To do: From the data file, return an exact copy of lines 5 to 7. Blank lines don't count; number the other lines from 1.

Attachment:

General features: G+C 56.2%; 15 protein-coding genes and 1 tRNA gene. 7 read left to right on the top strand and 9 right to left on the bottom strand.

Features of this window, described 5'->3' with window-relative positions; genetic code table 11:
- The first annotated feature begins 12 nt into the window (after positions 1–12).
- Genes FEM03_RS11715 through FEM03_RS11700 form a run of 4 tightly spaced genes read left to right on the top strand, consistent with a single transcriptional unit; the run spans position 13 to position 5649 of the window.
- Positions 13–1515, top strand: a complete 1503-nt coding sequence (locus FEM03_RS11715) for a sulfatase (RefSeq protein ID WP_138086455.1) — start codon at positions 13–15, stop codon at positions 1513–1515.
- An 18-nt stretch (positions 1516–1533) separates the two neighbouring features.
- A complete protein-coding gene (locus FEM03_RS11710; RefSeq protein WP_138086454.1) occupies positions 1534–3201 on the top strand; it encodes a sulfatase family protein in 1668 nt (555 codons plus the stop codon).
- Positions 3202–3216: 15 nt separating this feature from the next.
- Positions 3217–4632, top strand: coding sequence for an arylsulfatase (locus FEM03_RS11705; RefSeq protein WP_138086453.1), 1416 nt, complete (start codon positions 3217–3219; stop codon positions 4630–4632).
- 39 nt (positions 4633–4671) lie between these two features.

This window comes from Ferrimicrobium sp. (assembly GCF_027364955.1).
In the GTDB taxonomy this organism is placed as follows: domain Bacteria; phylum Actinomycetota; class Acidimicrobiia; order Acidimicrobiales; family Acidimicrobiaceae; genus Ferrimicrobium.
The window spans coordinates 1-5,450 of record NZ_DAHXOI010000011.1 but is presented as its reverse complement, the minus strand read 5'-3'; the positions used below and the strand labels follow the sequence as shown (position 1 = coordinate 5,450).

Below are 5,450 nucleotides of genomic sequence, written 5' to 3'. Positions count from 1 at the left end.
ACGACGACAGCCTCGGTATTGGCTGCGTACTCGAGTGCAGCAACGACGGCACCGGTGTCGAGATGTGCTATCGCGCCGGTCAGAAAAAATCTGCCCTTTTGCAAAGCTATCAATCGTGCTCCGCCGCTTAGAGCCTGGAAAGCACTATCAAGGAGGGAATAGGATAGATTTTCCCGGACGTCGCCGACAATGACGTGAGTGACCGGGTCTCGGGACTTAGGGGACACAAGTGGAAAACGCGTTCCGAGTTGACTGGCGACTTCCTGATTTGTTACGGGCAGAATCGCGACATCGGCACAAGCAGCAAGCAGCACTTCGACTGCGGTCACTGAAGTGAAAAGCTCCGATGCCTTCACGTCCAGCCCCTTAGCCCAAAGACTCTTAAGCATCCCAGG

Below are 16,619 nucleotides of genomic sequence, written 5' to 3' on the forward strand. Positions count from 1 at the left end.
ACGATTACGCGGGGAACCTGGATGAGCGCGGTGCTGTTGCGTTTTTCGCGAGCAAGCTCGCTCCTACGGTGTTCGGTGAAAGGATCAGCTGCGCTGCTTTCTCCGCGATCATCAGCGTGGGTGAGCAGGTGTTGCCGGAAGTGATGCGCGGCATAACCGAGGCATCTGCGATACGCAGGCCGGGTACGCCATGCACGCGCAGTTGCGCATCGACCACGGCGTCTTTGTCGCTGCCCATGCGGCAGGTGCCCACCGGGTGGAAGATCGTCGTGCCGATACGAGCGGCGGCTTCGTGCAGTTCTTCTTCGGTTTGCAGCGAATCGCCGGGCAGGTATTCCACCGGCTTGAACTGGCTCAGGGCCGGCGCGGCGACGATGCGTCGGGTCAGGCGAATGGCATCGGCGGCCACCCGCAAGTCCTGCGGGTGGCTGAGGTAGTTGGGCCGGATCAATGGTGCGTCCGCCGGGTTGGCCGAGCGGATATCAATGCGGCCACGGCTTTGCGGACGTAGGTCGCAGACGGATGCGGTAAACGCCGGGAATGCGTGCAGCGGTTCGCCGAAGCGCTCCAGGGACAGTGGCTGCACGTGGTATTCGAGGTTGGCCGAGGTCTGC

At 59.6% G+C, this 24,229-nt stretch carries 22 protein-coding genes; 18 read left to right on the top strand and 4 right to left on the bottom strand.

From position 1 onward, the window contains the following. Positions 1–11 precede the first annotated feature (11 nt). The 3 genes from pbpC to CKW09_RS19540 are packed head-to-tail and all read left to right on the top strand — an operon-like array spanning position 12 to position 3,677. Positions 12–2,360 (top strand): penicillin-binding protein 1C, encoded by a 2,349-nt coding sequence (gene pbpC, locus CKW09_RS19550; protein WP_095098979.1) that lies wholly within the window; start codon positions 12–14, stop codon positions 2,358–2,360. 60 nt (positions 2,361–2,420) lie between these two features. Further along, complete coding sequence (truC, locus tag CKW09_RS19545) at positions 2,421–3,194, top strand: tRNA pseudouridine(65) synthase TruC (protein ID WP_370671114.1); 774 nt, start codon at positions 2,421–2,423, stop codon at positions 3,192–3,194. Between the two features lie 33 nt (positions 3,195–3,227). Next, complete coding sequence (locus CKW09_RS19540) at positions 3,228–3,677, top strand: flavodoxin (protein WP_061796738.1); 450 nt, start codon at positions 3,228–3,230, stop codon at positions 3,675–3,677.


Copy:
- Positions 13–1515, top strand: a complete 1503-nt coding sequence (locus FEM03_RS11715) for a sulfatase (RefSeq protein ID WP_138086455.1) — start codon at positions 13–15, stop codon at positions 1513–1515.
- An 18-nt stretch (positions 1516–1533) separates the two neighbouring features.
- A complete protein-coding gene (locus FEM03_RS11710; RefSeq protein WP_138086454.1) occupies positions 1534–3201 on the top strand; it encodes a sulfatase family protein in 1668 nt (555 codons plus the stop codon).